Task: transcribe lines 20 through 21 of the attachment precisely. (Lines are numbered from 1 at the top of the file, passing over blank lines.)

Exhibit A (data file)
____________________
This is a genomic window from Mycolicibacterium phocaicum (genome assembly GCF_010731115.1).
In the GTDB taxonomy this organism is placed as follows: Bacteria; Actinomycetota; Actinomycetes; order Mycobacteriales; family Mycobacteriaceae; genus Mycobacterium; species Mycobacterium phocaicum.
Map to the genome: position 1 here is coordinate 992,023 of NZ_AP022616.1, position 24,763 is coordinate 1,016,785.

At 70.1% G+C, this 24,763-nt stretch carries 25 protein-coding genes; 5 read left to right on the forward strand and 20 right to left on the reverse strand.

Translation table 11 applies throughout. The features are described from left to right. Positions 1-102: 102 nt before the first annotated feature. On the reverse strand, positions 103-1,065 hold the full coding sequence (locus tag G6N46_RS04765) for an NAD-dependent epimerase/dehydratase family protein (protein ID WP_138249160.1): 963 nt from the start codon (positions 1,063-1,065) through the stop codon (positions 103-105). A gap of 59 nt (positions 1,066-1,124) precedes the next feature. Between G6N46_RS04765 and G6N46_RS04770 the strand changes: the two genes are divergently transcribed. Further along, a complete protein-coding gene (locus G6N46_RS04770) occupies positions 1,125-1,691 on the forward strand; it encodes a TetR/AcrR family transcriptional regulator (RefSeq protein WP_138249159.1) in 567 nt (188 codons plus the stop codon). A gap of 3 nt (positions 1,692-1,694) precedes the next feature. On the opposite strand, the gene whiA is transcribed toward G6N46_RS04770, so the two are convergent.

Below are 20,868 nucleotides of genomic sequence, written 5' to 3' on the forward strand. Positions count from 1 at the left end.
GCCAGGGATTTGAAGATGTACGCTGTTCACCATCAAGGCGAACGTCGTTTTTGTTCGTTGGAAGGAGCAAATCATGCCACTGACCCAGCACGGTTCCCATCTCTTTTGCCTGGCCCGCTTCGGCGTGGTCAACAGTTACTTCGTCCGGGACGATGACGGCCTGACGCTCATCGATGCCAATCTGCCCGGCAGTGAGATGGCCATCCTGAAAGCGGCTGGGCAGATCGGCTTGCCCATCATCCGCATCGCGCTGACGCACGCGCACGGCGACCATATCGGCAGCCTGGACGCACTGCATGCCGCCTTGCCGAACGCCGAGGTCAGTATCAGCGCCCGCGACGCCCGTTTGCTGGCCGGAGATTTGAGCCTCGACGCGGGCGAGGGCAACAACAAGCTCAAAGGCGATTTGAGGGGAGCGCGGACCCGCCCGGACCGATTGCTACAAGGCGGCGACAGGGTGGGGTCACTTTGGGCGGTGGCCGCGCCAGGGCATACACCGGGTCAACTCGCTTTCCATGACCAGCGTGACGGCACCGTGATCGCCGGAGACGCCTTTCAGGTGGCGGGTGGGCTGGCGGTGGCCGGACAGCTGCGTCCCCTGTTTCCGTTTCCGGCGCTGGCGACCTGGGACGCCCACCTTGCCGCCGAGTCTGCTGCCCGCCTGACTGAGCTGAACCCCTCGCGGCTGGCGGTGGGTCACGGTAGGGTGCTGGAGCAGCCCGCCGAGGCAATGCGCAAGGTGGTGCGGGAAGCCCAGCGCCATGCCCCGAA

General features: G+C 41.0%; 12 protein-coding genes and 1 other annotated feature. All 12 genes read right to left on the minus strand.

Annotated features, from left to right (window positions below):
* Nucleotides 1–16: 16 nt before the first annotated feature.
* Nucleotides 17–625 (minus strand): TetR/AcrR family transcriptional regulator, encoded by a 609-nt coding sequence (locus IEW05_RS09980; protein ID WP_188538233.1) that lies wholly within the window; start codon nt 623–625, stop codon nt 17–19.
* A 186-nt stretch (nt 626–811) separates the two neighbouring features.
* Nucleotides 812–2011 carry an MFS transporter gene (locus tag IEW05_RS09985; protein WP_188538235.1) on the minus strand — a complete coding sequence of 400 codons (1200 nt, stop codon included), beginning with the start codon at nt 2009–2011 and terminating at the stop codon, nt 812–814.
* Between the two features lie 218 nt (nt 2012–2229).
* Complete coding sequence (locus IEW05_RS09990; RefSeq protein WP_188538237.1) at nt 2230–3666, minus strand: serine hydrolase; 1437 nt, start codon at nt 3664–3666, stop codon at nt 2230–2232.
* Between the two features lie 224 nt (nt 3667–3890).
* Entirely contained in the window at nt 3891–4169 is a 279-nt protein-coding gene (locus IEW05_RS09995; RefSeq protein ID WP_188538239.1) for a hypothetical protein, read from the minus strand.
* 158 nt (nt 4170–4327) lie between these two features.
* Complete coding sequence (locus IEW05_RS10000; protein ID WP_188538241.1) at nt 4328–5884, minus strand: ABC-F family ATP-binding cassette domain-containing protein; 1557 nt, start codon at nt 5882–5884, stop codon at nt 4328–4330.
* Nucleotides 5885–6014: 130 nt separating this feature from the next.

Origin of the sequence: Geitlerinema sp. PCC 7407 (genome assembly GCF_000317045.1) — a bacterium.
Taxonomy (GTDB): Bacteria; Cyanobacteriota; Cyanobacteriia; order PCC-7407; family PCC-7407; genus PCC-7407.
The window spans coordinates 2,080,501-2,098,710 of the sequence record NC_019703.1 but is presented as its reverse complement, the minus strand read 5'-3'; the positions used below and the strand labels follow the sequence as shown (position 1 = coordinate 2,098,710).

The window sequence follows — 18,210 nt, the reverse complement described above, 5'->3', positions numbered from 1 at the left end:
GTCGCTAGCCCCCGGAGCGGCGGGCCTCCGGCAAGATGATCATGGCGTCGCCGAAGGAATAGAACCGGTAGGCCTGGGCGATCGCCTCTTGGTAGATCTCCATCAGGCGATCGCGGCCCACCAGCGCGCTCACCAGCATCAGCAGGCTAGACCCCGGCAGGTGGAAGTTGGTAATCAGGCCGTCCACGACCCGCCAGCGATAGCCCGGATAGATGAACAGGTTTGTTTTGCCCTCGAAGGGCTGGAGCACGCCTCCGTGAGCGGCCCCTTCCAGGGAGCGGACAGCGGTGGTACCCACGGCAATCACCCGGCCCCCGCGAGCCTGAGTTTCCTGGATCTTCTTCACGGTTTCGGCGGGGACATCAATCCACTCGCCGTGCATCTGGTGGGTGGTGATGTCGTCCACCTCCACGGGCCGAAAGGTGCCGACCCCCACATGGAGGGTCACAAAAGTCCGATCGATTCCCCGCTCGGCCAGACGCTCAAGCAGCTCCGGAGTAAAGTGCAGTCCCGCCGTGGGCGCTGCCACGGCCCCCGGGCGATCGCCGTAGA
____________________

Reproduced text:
* Nucleotides 5885–6014: 130 nt separating this feature from the next.

Origin of the sequence: Geitlerinema sp. PCC 7407 (genome assembly GCF_000317045.1) — a bacterium.